KHS tandem?
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Thread: KHS tandem?

  1. #1
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    KHS tandem?

    I'm looking for a tandem to ride with my 9 year old. We would like to do some organized gravel road rides/road citizen type rides. We have done 50-60 miles on tandems before, so I am comfortable with the purchase (as far as him liking it).

    I had my eye on this Cannondale, but the $3xxx price tage was scaring me off. I saw this KHS The price is right, but obviously they are quite different in quality/specs.

    The lack of disc brakes worries me. I am okay with Tiagra.

    Any thoughts? Usuallly I am an Ultegra/105 type of guy. Any thing wlse I should be looking at?

    My lbs is a Trek/Cannondale dealer, so that is a plus.

    Thanks.

  2. #2
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    I found a nearly new (less than 300 miles on it) 2002 Cannondale RT3000 on Craigslist 2 summers ago, and got it with a brand-new-in-box Thule tandem carrier for under $1000. There are deals to be had out there. I would definitely keep an eye out, especially now that winter is coming.

    That being said, my Cannondale is from the year before they changed over to disc brakes. The frame is disc ready but I have to say the v-brakes that are on it stop great. No issues whatsoever.
    '02 Cannondale R700 USA Edition
    '02 Cannondale RT3000 Tandem
    '05 Cannondale Prophet 600
    '92 Trek 920 Singletrak (Rigged for commuting.)

  3. #3
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    Thanks!! I will keep my eye out, but also keep the KHS in mind.

  4. #4
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    I have a tandem with v-brakes one with cantilevers and one with disks. If set up correctly with good pads they all stop good. The disks will handle more heat and work better in the rain. Given the choice I would take disks but would not let the lack of them stop me from buying a bike I liked.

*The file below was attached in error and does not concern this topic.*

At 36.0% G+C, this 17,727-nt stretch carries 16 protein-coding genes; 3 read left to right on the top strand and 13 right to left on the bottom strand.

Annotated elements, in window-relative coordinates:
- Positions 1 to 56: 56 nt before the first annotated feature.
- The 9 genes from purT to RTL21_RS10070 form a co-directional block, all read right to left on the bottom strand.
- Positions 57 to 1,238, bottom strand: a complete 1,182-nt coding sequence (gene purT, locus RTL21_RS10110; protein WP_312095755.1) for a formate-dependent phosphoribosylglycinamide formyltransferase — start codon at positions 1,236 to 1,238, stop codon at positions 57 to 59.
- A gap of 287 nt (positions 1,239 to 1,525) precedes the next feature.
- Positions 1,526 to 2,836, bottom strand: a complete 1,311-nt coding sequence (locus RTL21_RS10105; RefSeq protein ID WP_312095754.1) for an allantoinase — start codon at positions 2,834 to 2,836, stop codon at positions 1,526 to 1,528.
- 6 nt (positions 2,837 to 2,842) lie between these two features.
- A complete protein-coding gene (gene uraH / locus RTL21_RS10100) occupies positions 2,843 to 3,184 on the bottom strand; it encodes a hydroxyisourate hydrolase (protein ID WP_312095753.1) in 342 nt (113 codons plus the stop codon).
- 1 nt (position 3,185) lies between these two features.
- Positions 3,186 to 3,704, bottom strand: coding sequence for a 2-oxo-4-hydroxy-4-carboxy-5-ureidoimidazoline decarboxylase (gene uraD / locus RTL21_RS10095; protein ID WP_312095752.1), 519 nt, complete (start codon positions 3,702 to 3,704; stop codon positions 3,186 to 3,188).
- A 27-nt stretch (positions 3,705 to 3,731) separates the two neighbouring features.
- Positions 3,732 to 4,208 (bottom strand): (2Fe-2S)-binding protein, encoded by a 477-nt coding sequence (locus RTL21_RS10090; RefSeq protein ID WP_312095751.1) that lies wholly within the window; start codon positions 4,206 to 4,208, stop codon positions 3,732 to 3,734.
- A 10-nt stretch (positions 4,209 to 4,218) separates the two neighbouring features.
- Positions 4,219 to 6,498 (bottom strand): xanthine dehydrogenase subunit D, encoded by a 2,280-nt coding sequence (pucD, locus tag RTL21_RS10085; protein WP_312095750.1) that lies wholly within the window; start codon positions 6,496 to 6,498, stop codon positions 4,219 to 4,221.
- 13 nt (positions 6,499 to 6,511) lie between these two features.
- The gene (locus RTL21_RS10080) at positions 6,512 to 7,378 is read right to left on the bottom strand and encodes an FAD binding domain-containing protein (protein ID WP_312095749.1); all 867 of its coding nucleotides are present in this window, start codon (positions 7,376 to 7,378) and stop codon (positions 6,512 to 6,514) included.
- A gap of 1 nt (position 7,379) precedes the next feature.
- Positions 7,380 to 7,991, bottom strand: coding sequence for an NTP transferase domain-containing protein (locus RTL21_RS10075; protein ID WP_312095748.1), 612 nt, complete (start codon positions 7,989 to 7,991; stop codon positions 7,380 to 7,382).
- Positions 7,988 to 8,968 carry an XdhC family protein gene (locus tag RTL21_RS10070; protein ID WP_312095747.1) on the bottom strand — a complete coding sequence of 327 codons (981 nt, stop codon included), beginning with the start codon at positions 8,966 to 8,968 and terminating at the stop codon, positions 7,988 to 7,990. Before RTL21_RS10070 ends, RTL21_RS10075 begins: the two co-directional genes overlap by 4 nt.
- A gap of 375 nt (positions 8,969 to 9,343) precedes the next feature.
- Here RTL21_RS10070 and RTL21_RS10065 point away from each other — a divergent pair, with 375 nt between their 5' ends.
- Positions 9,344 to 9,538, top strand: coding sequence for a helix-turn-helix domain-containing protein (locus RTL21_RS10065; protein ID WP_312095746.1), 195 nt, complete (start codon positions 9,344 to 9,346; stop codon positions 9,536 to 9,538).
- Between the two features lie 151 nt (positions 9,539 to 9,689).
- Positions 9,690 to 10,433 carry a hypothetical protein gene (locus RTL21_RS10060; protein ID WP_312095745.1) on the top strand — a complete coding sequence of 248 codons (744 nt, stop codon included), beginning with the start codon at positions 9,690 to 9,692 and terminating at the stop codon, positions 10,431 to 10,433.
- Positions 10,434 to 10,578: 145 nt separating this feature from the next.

5. #5
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    I was just looking the the 2012 KHS Tandemania Milano online. Not sure exactly which model you were looking at, but, that one has a disc compatible front fork. I can't see the left chainstay from their photo to know if the frame is disc compatible.

    What I'm getting too is that you might be able to upgrade to disc brakes down the road, should you decide you really need them. Of couse at the very least this will require upgrading the wheel hubs too to disc compatible units, but it could be done.

    Once you get some miles on it, you could implement an upgrade plan and gradually upgrade all of the components.

    I have heard great thinks about the KHS Tandems (excellent value, nice ride) and nearly pulled the trigger on one myself except I could not find a local dealer where I could see one.
    '02 Cannondale R700 USA Edition
    '02 Cannondale RT3000 Tandem
    '05 Cannondale Prophet 600
    '92 Trek 920 Singletrak (Rigged for commuting.)

  6. #6
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    Thanks for the note. I like to tinker with bikes and I could always pick up some discs.

  7. #7
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    I was looking at the same KHS for myself and my wife. I looked a Trek which I thought were just plain ugly, the Co-Motion's and the Surlys, but the KHS was the cheaper of the last 2 and seemed to be quite nice for the price. So I'm leaning in that direction myself.

  8. #8
    your text here
    Reputation: weltyed's Avatar
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    another vote for check craigslist. after periodically checkin i got a cannondale mtb tandem with less than 75 miles for $600. people love the idea of the tandem, but many dont like actually riding tandems.
    I don't normally "do people." - Dr. Roebuck

  9. #9
    this should be witty
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    I (we) has a KHS Milano...

    And are very happy with it. We are right around 350 pounds. Biggest complaint is that after 2500 miles we started breaking spokes on the back wheel. Talked to some tandem specific shops, and they all said that the rim that comes with the bike just wasn't built for such a heavy team. Have replaced with a 48 spoke beauty with Peter White hub ($$$$) and haven't had a problem since.